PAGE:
Employers cannot duck and cover — strategies to avoid termination pitfalls

If not done properly, terminating an employee can lead to expensive litigation to defend against claims brought by disgruntled employees. The Boy Scout motto has worked for over 100 years for a reason — being prepared can help avoid meritless claims that cost companies time, energy and money.
1 — Book ’em.
An employee handbook is critical to lay out policies and procedures you expect employees at every level to follow, including circumstances that will lead to termination. Of course, most employees are at-will, meaning they can be terminated at any time for any reason (other than a discriminatory one), but to avoid any questions, you should establish clear, explicit grounds for termination. It is essential that each employee signs an acknowledgement that he/she received, read and understood the handbook within a few days of receiving it.
Tip: If you have no handbook, but want to cover your bases with regard to termination procedures, create a short, one- to two-page description of policies you need to establish immediately, and then get a team together to work on a more comprehensive handbook.
2 — The future is now.
Every employer hopes a new employee will become a valued member of the team, move up the ranks and be loyal to the company until retirement. Of course, those relationships are few and far between. Most employees leave well before retirement age, whether by choice or termination and may have learned proprietary information and/or developed relationships that they then use at a new job with a competitor.
Requiring employees to sign non-disclosure and non-compete agreements can protect your company from not only losing confidential business information to a competitor, but also from losing additional employees to someone who tries to bring a team of people to a new job. A well-crafted agreement can deter this conduct and/or give you a basis to seek damages.
Tip: Every state has different standards with regard to enforcement of non-compete agreements. In some jurisdictions, you can have a non-compete period as long as three years, whereas others will not enforce a term longer than one year.
3 — Write it down.
Make sure even the most seemingly benign conversations with employees about performance, working conditions, or any work-related issues get written down. Whether an email to that employee recording the conversation (good), an e-mail to HR regarding the conversation (better) or a note to the employee’s file (best), put it in a form that can be found, printed and used if necessary. Trying to recreate memories or records when you are preparing to terminate an employee or worse, litigating a wrongful termination suit, is impossible.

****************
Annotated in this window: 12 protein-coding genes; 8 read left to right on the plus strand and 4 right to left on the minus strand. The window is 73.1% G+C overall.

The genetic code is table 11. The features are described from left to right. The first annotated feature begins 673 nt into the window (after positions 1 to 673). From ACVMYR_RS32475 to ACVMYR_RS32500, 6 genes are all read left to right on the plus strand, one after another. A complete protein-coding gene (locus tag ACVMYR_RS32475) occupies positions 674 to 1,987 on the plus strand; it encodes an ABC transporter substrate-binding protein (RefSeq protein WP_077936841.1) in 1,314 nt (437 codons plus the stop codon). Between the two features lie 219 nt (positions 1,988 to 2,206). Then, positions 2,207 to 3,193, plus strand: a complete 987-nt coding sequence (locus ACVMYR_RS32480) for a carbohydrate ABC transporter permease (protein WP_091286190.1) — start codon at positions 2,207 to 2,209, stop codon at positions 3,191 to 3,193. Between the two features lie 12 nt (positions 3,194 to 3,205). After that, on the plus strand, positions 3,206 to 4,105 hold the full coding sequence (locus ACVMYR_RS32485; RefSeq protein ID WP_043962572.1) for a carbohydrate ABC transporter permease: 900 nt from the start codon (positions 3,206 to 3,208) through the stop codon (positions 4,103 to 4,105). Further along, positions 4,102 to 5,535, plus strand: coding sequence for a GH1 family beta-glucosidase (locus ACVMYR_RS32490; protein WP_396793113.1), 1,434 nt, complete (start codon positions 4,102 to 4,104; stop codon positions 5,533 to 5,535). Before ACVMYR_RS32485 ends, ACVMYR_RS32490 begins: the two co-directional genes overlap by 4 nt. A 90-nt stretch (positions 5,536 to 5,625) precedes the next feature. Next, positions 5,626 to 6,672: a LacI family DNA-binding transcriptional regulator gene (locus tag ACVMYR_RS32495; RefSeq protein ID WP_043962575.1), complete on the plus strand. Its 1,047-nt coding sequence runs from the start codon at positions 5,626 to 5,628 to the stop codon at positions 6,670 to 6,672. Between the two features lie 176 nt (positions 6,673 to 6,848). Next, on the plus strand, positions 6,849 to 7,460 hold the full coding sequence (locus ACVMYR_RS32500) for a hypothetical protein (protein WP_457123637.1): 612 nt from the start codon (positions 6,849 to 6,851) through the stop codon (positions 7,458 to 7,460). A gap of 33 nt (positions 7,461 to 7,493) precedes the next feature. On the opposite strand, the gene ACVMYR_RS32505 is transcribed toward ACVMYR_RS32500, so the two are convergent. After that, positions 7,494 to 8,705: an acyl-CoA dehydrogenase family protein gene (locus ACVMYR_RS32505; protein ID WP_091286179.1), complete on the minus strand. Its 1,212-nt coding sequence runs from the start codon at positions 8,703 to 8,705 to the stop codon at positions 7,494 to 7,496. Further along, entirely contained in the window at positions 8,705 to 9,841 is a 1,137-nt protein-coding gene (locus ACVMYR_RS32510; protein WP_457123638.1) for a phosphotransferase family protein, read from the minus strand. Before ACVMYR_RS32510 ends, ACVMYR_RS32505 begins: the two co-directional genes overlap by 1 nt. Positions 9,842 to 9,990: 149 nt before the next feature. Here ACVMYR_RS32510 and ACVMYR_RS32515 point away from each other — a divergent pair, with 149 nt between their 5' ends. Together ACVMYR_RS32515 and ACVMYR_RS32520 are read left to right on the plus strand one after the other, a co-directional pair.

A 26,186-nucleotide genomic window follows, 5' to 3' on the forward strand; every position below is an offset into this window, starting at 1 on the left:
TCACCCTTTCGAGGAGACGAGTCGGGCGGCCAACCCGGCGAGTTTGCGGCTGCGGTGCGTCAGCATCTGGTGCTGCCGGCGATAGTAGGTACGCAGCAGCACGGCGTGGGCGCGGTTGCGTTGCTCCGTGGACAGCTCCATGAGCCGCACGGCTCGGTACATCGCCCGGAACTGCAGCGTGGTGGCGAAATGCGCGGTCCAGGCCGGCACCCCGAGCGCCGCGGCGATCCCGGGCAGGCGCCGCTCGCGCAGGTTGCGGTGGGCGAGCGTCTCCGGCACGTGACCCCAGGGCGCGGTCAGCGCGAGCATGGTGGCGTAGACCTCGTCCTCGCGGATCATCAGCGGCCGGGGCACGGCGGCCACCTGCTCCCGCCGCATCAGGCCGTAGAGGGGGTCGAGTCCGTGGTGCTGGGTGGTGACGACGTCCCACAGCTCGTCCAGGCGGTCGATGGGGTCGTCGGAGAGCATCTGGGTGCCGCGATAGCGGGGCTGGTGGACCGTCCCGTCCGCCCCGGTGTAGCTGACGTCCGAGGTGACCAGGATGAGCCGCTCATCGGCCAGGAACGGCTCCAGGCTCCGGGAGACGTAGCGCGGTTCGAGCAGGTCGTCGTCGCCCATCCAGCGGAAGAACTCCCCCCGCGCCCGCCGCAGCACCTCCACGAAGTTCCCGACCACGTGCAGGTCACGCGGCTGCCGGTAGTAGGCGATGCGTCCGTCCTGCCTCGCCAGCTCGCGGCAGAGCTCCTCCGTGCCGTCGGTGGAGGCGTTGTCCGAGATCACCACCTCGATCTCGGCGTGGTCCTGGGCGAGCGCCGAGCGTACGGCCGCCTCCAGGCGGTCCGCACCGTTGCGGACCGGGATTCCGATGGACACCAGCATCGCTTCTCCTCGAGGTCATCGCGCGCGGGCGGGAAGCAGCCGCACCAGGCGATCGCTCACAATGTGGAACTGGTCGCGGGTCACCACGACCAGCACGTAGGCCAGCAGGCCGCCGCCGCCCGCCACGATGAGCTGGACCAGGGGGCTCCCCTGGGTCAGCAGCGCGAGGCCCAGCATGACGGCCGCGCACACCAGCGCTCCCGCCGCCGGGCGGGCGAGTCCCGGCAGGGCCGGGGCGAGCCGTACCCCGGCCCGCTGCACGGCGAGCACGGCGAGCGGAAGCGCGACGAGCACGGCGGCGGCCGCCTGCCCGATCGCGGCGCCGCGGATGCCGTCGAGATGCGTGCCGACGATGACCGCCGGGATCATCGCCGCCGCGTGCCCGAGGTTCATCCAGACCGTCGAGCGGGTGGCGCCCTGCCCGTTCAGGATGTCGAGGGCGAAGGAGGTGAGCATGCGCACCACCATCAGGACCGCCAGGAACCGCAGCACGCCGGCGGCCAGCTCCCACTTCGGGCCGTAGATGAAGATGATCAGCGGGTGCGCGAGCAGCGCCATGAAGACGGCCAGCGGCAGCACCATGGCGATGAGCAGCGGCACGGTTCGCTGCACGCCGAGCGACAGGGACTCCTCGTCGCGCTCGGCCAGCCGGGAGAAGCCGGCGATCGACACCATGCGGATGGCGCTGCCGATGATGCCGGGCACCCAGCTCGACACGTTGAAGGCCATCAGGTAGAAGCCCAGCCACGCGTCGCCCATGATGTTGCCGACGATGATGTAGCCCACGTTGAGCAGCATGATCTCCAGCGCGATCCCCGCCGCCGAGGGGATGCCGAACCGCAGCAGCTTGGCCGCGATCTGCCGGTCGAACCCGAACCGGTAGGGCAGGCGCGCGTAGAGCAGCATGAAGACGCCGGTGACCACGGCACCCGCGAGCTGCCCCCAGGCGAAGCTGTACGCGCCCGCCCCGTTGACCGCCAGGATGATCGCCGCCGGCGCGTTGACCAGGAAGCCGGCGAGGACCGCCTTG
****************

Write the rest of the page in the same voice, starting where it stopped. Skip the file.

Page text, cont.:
Tip: Have a single person who acts as a clearinghouse for all employee complaints, communications and reports, keeping everything in each employee’s file. If you don’t have an HR department or personnel manager, designate someone to take on this critical role.
4 — Use the buddy system.
Never meet with an employee alone. Make sure two people meet with the employee to address concerns about their performance, or complaints lodged by other employees. This is especially important with allegations of sexual harassment, a hostile work environment or discrimination. Having two people witness a conversation with the employee will not only send a message that the issue is important to the company, but will also let that employee know that the concerns are being treated seriously.
Tip: Address all complaints or problems immediately. Do not wait for that employee’s regularly scheduled review. Any issues that come up need to be nipped in the bud, especially if they may give rise to termination.
Final thoughts:

Being prepared for the inevitable loss of an employee will save you any number of problems in the future. Don’t bury your head in the sand and hope for the best. You will find yourself paying unnecessary legal fees and settlements to disgruntled employees. It isn’t hard to get some processes in place to keep things running smoothly and to protect your company and its employees.

Julie R. Bryan is a business litigation attorney with experience representing clients in a variety of matters. She regularly advises clients regarding their intellectual property rights, employer/employee rights, potential liability with regard to claims from competitors or creditors, compliance issues, ethics, governance issues and obligations under a variety of contracts in numerous industries. She can be reached at [email protected].